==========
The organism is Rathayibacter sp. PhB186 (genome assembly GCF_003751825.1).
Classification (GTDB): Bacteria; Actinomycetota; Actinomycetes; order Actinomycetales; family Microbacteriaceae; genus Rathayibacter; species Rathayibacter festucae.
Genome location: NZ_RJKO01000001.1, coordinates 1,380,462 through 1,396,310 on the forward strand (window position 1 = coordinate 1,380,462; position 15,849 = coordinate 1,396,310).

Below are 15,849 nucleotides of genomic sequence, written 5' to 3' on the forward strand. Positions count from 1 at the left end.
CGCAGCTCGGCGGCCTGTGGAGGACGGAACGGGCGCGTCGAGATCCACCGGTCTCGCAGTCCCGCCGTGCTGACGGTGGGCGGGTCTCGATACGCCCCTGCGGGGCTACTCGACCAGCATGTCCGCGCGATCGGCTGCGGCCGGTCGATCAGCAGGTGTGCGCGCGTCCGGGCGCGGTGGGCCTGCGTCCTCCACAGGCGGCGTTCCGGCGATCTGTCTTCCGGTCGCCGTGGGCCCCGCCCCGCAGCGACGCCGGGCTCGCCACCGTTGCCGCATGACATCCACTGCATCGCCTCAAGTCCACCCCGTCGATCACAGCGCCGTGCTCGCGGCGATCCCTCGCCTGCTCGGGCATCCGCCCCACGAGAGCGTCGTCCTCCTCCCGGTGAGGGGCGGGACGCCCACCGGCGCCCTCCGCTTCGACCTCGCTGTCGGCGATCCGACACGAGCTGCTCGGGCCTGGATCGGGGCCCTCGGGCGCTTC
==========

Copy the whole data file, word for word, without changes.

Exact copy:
The organism is Rathayibacter sp. PhB186 (genome assembly GCF_003751825.1).
Classification (GTDB): Bacteria; Actinomycetota; Actinomycetes; order Actinomycetales; family Microbacteriaceae; genus Rathayibacter; species Rathayibacter festucae.
Genome location: NZ_RJKO01000001.1, coordinates 1,380,462 through 1,396,310 on the forward strand (window position 1 = coordinate 1,380,462; position 15,849 = coordinate 1,396,310).

Below are 15,849 nucleotides of genomic sequence, written 5' to 3' on the forward strand. Positions count from 1 at the left end.
CGCAGCTCGGCGGCCTGTGGAGGACGGAACGGGCGCGTCGAGATCCACCGGTCTCGCAGTCCCGCCGTGCTGACGGTGGGCGGGTCTCGATACGCCCCTGCGGGGCTACTCGACCAGCATGTCCGCGCGATCGGCTGCGGCCGGTCGATCAGCAGGTGTGCGCGCGTCCGGGCGCGGTGGGCCTGCGTCCTCCACAGGCGGCGTTCCGGCGATCTGTCTTCCGGTCGCCGTGGGCCCCGCCCCGCAGCGACGCCGGGCTCGCCACCGTTGCCGCATGACATCCACTGCATCGCCTCAAGTCCACCCCGTCGATCACAGCGCCGTGCTCGCGGCGATCCCTCGCCTGCTCGGGCATCCGCCCCACGAGAGCGTCGTCCTCCTCCCGGTGAGGGGCGGGACGCCCACCGGCGCCCTCCGCTTCGACCTCGCTGTCGGCGATCCGACACGAGCTGCTCGGGCCTGGATCGGGGCCCTCGGGCGCTTC